I liked East West Books, but even better, because it felt less mass-produced, was Sam Weiser’s Bookstore, the Bodhi Tree of Manhattan, an eclectic clutch of weird books in a corner of downtown that felt to me like a treasure trove of information. I couldn’t afford to buy hardly any of its books, but I liked spending time there, my head tilted to read the shelves of spines, picking out some rainbow-colored book about rising signs, or Tibet, or how to grow sprouts. It felt good inside of Sam Weiser’s, cozy and fraternal.
I looked at its noticeboard, assured that whoever posted something there was a friend. It was the usual scramble of fliers and things for sale. Roommate Wanted, the notice said, Upper West Side. I took down the number and called. I had been staying in Geoffrey’s apartment for three months and I was restless to get away from a place that –though rent-free – would never really be mine, a place that wasn’t much more than a fancy hotel suite.
Scott was tall and gangly and going bald early. He wore glasses and kept his 10-speed in the hall and sprouts in jars in the kitchen. In his apartment – that had the high ceilings and random layout of a house – I could have a corner room. I signed up and moved.
Spring was just coming to New York City, I was just steps from Riverside Park and the new warmth, the new beauty of trees and plants, the newness promised by my new address lifted my spirits. I walked the 50 blocks to work in the bright mornings now straight down Broadway in my sneakers and skirt, proud to break glamour rules, and feeling like an elastic Superwoman.
I had liked meeting that man, Natvar at that yoga school on Eighth Avenue, but I hadn’t liked his class very much. It wasn’t hard enough. He talked a lot about following your breath as you moved, but I wanted something more demanding, something guaranteed to keep me skinny and young. I continued going to one yoga school and then another, hoping to find the perfection that had been the L.A. school.
But I returned to Natvar’s class. He was very happy to see me. He remembered my name. I was not surprised. I knew he had noticed me that first time just like I had noticed him.
After his class, I accepted the invitation of a petite dark-skinned woman, who seemed to be helping there, to linger and have some tea. She spoke softly and shyly. Her hair was gray and pinned into a bun. She wore baggy white yoga clothes and though I would have guessed she was in her 60s or 70s her face was still very pretty.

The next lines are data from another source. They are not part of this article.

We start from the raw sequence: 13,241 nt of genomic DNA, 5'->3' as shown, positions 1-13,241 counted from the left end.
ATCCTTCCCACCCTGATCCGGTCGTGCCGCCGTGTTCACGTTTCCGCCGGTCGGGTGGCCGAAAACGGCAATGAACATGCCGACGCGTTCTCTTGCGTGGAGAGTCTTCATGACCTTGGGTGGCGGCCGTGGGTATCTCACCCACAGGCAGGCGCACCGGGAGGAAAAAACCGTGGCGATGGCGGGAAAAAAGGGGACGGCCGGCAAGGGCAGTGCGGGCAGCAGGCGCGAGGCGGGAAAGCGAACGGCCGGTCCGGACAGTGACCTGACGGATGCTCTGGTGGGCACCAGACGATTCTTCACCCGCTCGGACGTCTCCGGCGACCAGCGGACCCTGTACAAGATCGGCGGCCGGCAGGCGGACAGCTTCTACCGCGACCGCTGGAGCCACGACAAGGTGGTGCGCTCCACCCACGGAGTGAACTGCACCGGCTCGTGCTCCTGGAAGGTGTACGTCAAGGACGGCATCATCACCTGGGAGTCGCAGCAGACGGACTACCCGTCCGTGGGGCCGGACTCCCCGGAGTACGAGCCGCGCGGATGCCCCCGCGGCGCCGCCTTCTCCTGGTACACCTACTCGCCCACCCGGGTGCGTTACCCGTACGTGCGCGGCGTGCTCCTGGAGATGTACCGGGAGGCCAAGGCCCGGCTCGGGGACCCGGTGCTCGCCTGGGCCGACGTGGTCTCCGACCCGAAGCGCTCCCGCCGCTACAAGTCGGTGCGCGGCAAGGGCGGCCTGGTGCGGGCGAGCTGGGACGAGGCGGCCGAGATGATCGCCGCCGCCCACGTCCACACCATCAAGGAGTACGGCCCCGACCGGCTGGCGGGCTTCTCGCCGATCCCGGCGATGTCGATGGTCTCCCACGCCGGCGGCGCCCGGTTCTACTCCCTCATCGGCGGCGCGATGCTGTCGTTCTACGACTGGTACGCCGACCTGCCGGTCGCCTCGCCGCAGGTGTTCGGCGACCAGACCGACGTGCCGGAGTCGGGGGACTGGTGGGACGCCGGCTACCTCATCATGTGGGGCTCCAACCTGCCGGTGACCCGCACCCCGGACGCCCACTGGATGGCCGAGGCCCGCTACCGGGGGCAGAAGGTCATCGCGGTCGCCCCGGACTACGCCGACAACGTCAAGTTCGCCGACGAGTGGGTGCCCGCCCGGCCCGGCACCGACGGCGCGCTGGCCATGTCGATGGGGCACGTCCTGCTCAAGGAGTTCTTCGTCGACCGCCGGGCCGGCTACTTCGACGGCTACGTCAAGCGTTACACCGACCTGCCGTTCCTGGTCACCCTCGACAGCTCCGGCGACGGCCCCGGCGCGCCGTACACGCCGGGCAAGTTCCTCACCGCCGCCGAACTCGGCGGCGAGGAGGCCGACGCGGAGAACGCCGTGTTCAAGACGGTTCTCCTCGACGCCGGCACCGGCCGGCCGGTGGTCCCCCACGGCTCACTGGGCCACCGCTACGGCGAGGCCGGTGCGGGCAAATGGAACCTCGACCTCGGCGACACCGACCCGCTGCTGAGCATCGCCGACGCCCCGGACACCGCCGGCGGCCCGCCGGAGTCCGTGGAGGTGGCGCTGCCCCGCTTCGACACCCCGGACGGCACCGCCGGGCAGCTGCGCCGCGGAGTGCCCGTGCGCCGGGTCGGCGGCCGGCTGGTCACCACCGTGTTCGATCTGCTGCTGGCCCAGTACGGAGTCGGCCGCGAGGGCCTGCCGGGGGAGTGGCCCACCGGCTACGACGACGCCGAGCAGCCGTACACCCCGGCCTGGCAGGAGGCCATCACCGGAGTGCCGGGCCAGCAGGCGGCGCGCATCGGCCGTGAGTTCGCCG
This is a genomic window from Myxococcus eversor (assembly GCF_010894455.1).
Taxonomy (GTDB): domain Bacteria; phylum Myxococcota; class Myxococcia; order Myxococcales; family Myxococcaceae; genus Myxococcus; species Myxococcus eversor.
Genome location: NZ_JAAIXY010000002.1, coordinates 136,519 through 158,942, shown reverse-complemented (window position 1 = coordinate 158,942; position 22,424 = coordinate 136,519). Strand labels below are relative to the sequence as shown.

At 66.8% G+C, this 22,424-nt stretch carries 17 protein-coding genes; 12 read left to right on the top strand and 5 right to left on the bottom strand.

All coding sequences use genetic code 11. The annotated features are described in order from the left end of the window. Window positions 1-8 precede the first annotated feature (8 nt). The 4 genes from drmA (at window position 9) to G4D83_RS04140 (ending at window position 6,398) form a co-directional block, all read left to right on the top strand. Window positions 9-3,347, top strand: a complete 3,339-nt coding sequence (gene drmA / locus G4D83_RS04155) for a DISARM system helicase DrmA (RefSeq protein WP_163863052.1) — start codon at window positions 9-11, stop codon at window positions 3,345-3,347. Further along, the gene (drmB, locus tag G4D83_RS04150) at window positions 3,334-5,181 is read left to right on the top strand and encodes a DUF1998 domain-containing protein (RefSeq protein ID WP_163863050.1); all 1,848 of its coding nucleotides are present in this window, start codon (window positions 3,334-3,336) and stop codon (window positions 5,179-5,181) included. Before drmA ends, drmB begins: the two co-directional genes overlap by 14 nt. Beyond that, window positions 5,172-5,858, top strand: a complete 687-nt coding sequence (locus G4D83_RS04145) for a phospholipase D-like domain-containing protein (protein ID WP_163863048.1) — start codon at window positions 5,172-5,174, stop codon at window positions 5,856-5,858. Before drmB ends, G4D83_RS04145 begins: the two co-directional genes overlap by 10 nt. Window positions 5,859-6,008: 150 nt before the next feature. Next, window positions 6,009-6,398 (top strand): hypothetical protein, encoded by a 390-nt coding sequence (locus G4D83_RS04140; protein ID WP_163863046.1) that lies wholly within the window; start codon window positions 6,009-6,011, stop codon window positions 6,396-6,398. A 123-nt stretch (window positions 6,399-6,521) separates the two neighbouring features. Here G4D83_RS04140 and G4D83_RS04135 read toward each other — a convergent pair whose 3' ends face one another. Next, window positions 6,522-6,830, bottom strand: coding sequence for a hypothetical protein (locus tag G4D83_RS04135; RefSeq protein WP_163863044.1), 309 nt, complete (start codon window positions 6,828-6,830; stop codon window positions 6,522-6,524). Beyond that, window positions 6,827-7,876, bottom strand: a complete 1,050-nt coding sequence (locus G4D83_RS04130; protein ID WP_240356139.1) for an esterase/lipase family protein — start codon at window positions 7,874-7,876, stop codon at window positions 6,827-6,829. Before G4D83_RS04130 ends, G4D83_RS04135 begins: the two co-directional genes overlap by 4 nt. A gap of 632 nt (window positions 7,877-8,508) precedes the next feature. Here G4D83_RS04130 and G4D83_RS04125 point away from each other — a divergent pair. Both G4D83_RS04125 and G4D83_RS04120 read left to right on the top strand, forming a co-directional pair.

There were three or four other people lingering with styrofoam cups. The older woman ladled tea from a saucepan on a hotplate. I looked into the pot and saw simply steaming water with chunks of raw ginger inside, a recipe I had never heard of. The others kew each other and chatted easily, sitting on the couch and floor. I looked at the books in the little bookstore, an elegant set of 3 shelves built into the wall. The same man whose picture sat in the big chair in the hall looked out from the covers of the books that lay flat on display. I didn’t reach for them. I liked the curved wooden incense burner though. I wanted to buy it. I wanted to send it to Geoffrey as a gift. I thought he would like it. I wanted to send him something that would help him miss me. But I couldn’t afford it.
I walked a few steps over to the typed paragraph that was framed, hanging below the picture of a plump Indian goddess with many arms. The paragraph said something about how the blessings you receive are in proportion to the blessings you give, and right beside it was a small wooden box with a slot in the top.
I squirmed inside and moved away.
I returned again for another class, and this time the older woman smiled when I appeared and told me her name in a low, quiet voice. Anjani. Her old face held wisdom and warmth.
When I went to the other yoga schools you never saw who ran them or who had opened them in the first place. Those people were invisible. Here though Natvar was always present, teaching all the classes. Anjani was always at his side or in the background, helping out. Eve was there too, a painter with long hair and a nose ring. And a boy called Mark, a dancer with high arched feet and a ready smile.
Natvar loomed larger than anyone though. When he strode into class or stepped into the lobby afterwards it was always with great energy and purpose as if he could never be idle, as if he were enjoying every moment and wanted everyone else to too.
After class, he disappeared into the back and then joined us in the lobby for Anjani’s ginger tea. “Aha!” he’d say. ‘What great company,” as he drank his tea, leaning back on the couch now, his legs stretched out and crossed at the ankles, his white yoga pants ironed with a crisp crease. And though it seemed it should be a place of ease I stayed alert in these small gatherings, aware that Natvar’s standards were high.
When he saw me he greeted me with tremendous joy and vigor. “Marta!” he’d call. He greeted all of us with this kind of unabating enthusiasm, and bade farewell to each of us after class with strong hugs, yet I never felt part of a crowd. I felt selected. I felt like I stood out to him as someone special – for my brains, my looks, my sensitivity. He saw me the way I wanted to be seen. Perhaps, I thought, he will be my next lover.